Prehistory and Antiquity
Human habitation in the regions that would become the modern UK dates back millions of years, and in the British Isles to about 800,000 years. After significant cultural developments in the Megalithic era, such as the building of Stonehenge, the region was overwhelmed by Celts, who subsequently developed into three main groups: the Britons south of the Firth of Forth, the Picts north of it, and the Gaels in Ireland.
Roman interest in Britain began with Julius Caesar, but did not lead to any significant conquests until AD 43. The Romans conquered most of what is now England and Wales by about AD 60, briefly halted by a revolt led by the warrior-queen Boudica. The greatest expansion took place during the reign of Antonius Pius, when much of southern Scotland was Roman territory. However, in subsequent years the Romans would retreat from that extent. The Roman hold on Britain was significant, and Constantine the Great began his rise to power from a British base. But as the Western Roman Empire went into decline, the area collapsed into political instability. Into this vacuum entered the Anglo-Saxons.
The Anglo-Saxons, a Germanic group originating in what is now Frisia, began to invade and subjugate the area in the sixth century. Precisely why they began arriving is subject to debate, as is the completeness of
settlement, but what is certain is that the Anglo-Saxons permanently changed the culture of England by the introduction of their language, Old English. Initially pagan, they were gradually converted to Christianity, starting with the missionary efforts of Augustine of Canterbury in 597. The Anglo-Saxons were divided into nine kingdoms, of which Mercia was initially the most powerful.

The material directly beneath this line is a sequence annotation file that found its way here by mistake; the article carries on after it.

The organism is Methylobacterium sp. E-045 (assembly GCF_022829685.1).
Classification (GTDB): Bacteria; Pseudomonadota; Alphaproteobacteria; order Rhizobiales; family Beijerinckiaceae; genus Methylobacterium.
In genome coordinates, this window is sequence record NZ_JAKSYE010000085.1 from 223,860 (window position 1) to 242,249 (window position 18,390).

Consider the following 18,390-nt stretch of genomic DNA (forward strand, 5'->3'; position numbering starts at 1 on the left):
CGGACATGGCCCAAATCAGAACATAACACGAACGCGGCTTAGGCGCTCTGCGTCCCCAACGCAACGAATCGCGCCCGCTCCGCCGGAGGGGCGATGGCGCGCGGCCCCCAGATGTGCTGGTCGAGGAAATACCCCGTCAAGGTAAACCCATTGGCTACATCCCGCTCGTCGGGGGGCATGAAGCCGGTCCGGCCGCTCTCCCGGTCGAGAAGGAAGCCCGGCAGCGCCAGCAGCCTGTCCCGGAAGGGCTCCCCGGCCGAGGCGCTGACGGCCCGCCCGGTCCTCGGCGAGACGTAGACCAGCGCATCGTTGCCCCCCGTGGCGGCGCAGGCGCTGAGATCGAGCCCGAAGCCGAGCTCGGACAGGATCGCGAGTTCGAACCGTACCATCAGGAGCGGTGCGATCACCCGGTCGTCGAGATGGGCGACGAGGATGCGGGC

This supremacy was destroyed by the Viking invasion in the Ninth century, which subjugated most of the north of England to the Danelaw, an area of Viking dominance and settlement. Anglo-Saxon opposition centered around the Kingdom of Wessex, where Alfred the Great rose to prominence by his successful resistance. Under his son, Æthelstan, Wessex was able to conquer much of the Danelaw and establish the Kingdom of England. This period of dominance eventually faded, and by 1016, the Danish King Cnut was able to seize the throne for himself. A brief period of native rule was inaugurated by Edward the Confessor in 1046, but his death left a succession crisis in which three men claimed the throne. One of them was Duke William of Normandy.
High Mediaeval England
In 1066, William defeated Harold, the last remaining claimant to the throne, at the Battle of Hastings, and became King of England. William eventually subdued the entire country with the help of his barons, and formed a Francophone Norman aristocracy that dominated the country for centuries to come. He also introduced the feudal system, and a radical centralisation of the English state. The Anglo-Norman Empire William created lasted beyond his death, but crumbled in 1135 when a devastating Civil War over the succession broke out.
By 1154, the War was settled, and Henry II added England to his already considerable holdings in France. As part of the Angevin Empire, England enjoyed much prestige, especially under the reign of Richard the Lionheart, notable leader in the Crusades. But when Richard died, his brother John's inferior military skill led to loss of much French territory, and an argument with the Pope led to his excommunication and all England being placed under Interdict.